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A fixed game of Monopoly


To the Editor: Suppose we are playing a game of Monopoly, and the game reflects our current economy. We start the game with Monopoly money being handed out to the players. The first problem is that a few people start with a much higher bank than others. The game starts and when one of the wealthy players lands on attractive properties they buy them. Those with lower amounts of money can afford only lower valued properties. Since 1980 those with most of the money began to tax themselves less, while those with little money saw little benefit from tax cuts. As the less fortunate land on “owned” valuable properties, paying the rent forces them further and further in debt. That means when one passes “Go” the wealthy take their $200 but also part of yours to settle your debt. One can look at the rules of the game for relief, but one quickly finds that those who own many properties, control writing the rules. In other words, the game is rigged by our most wealthy citizens.

The rules written by, the winning billionaires secure their wealth and position on the board.

They seek to rewrite the “Community Chest” and “Chance” cards to solely benefit them. They also add properties to the board which were formerly safe places for the common players to land. By privatizing education, health, postal, Social Security, Medicare and Medicaid, and the environment they can now take glee in landing on those squares and purchasing them. All that exists is measured in terms of its value in money. Government services now become profit centers for private business concerns. The common players are taught that these are the natural rules of the game. The successful players are just better than those they dominate.

This is a law of nature, the survival of the fittest. If you are worried about throwing the dice, well, that is the object of the game of Monopoly. A bad roll, and one can find oneself deep in debt, that could ruin one’s credit, and take them out of the game. The wealthy class, with their high priced lawyers, have the equivalent of “Get out Jail Free” cards.

The game board is stacked, rigged against the common player. Once the super rich control the game board they move to control society as well. With Charles Koch leading the way, Freedom Works, Club for Growth, and Americans for Prosperity, among others, are super rich fronts to funnel hundreds of millions of dollars into key political races. They play on a feeling of dissatisfaction by promoting a feeling of nostalgia for a bygone America, “Make America Great Again.”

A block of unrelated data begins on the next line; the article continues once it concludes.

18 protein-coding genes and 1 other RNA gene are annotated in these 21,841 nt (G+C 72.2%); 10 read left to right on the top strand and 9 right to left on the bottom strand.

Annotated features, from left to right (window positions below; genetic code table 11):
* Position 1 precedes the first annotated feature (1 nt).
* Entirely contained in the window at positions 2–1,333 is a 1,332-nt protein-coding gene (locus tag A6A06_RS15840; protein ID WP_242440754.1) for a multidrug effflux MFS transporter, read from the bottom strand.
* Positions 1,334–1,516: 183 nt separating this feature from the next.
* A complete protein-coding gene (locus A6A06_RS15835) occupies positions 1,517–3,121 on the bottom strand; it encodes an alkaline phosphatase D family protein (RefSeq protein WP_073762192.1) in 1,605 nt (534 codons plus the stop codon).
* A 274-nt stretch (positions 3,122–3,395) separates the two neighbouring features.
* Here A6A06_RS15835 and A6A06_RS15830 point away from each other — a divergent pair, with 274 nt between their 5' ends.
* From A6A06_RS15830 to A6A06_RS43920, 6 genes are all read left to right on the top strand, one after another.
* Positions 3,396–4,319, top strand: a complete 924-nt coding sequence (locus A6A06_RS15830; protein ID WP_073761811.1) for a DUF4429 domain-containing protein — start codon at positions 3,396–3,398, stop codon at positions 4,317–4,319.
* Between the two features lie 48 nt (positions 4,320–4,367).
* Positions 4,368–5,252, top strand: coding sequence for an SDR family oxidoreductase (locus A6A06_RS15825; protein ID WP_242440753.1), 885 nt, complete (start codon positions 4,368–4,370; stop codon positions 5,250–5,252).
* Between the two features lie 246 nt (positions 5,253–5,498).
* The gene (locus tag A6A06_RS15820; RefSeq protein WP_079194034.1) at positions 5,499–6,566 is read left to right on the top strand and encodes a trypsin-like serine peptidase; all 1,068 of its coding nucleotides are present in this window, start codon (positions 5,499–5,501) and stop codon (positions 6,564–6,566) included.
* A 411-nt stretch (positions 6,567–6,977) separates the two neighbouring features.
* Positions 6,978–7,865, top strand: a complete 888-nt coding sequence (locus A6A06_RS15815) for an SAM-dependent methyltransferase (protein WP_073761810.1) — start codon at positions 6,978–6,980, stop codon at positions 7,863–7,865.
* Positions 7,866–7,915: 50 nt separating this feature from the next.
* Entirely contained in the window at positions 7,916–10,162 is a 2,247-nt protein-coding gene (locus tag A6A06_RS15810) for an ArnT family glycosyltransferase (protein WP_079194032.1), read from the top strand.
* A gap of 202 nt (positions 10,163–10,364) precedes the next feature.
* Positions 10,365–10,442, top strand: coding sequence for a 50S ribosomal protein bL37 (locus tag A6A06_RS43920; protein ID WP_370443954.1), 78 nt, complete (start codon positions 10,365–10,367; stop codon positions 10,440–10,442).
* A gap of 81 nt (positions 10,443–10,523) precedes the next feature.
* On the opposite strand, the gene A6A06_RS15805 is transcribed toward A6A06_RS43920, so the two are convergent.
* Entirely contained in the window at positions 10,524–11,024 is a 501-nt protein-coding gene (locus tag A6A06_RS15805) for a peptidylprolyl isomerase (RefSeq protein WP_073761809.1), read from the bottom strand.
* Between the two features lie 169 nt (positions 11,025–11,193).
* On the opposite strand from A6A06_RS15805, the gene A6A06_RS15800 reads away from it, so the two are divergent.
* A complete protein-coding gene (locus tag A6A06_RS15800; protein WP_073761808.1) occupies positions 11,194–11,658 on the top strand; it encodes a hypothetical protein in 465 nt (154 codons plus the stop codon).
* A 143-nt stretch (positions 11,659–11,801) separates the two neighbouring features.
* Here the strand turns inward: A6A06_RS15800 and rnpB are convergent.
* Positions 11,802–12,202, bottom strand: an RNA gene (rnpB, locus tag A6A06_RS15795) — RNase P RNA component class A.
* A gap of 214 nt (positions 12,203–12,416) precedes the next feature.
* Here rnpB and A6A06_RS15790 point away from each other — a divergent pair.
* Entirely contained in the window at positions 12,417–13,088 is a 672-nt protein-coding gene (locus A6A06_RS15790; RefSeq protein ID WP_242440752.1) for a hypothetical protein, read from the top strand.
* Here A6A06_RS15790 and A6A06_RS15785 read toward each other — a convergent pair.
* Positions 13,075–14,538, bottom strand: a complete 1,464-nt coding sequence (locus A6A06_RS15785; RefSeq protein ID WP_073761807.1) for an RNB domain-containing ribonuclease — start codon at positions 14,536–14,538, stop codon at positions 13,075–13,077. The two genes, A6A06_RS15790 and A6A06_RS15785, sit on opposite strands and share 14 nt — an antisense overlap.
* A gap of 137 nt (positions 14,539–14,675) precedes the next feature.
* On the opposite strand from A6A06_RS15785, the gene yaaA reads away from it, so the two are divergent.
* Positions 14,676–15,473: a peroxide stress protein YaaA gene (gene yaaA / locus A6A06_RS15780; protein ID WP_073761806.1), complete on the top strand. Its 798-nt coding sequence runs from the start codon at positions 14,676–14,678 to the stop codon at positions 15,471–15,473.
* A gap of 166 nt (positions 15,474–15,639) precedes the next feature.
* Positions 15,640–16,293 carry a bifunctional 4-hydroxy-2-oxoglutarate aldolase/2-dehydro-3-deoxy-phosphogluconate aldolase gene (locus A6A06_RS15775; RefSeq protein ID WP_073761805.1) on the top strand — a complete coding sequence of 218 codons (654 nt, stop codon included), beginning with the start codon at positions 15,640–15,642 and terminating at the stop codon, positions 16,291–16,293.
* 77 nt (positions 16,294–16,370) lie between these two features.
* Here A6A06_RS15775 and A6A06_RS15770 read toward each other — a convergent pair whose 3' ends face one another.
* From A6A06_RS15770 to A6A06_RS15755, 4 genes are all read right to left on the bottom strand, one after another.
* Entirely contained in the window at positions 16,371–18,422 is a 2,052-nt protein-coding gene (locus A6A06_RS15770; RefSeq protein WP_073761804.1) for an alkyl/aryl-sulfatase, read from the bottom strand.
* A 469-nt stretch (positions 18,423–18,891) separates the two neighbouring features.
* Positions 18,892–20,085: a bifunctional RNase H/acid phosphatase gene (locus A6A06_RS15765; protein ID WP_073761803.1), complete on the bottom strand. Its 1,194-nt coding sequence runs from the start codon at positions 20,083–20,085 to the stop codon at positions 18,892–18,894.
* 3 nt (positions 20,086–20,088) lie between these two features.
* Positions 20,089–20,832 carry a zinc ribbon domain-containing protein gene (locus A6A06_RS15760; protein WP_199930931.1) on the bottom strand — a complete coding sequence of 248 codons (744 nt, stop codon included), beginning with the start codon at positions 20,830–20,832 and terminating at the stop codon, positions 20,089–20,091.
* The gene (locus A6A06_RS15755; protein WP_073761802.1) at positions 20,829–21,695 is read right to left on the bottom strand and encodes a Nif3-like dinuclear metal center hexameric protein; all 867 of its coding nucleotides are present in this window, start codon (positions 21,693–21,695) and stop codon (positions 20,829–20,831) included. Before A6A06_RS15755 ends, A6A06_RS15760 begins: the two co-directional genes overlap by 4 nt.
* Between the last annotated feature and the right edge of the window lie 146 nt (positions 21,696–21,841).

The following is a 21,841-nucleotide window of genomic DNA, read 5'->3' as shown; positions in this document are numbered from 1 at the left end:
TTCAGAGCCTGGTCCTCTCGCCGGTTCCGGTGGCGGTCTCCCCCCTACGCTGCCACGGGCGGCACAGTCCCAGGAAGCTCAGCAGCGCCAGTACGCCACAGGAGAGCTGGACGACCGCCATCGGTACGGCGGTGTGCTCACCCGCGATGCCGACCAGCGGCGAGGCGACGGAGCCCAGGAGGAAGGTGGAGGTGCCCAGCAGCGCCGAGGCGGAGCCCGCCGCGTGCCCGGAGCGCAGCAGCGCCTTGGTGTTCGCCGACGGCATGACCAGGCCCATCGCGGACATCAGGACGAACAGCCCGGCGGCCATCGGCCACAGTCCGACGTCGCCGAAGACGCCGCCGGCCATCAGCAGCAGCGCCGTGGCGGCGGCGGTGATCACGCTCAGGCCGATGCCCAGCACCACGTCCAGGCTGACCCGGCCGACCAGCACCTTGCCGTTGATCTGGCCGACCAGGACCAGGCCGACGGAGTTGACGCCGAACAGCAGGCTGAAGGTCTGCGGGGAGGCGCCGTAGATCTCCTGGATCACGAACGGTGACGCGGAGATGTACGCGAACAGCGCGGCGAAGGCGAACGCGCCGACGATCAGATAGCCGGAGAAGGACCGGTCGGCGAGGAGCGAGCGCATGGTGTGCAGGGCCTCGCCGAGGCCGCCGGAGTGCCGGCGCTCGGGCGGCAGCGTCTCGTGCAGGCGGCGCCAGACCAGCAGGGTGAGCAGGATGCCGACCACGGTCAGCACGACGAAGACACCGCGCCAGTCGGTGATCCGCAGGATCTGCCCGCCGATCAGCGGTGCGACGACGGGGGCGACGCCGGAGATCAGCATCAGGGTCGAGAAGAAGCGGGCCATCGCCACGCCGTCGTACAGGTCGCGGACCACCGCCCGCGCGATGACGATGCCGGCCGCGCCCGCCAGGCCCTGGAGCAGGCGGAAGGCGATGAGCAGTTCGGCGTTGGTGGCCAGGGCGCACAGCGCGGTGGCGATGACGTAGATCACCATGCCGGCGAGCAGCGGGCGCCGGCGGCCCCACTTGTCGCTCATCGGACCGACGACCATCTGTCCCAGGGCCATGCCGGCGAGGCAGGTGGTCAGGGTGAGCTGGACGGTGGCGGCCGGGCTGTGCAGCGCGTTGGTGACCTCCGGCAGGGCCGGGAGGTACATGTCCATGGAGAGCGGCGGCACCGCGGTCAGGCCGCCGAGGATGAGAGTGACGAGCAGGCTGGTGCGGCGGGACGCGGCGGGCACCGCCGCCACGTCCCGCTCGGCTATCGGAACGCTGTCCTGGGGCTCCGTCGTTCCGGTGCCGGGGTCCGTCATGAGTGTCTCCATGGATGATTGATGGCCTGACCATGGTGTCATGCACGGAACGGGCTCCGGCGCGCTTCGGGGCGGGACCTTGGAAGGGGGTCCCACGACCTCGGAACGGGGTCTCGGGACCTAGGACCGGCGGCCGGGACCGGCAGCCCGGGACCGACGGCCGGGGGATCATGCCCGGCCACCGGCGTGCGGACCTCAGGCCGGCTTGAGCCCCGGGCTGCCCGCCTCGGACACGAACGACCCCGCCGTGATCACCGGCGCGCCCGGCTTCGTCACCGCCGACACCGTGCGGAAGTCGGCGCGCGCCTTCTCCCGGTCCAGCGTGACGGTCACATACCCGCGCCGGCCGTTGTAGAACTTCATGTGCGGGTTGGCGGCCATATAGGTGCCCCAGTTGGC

America has changed. It is no longer a white monoculture. The coal, steel, and mechanical manufacturing economy are not returning either. But, we do have the opportunity to reset the game board to make the game fairer. We can pass laws to get the money out of politics, forbid lawmakers from becoming lobbyists, promote sensible Global Warming legislation and emphasize small business rather than large corporations.

An ultra individualistic frenzy has taken hold of our economic system. Starting in the early 1980s the wealthy class began to rewrite the rules of the game to favor themselves. The “greatest economy the world” was, in reality, a Wall Street economy rather than ignited by the wages paid to workers. If we reelect President Trump, and his disciple Tom Tiffany, for another four years, we can expect him to try to “make America great again.” That means keeping the CEOs of large corporations and the super rich in control. After all, look at his appointments to positions of authority within his administration. Financial movers and shakers make big money by “creative destruction”, that is, the systematic deconstruction of businesses they buy. We lose jobs to the corporate raiders who reward shareholders by driving the value of their shares and bankrupting or moving the business to foreign countries, We now have an opportunity to take hold of our society, and “Build Back Better.”Let’s take this opportunity to meet the challenges of today, with a more fair society.

Rick Lohr Marathon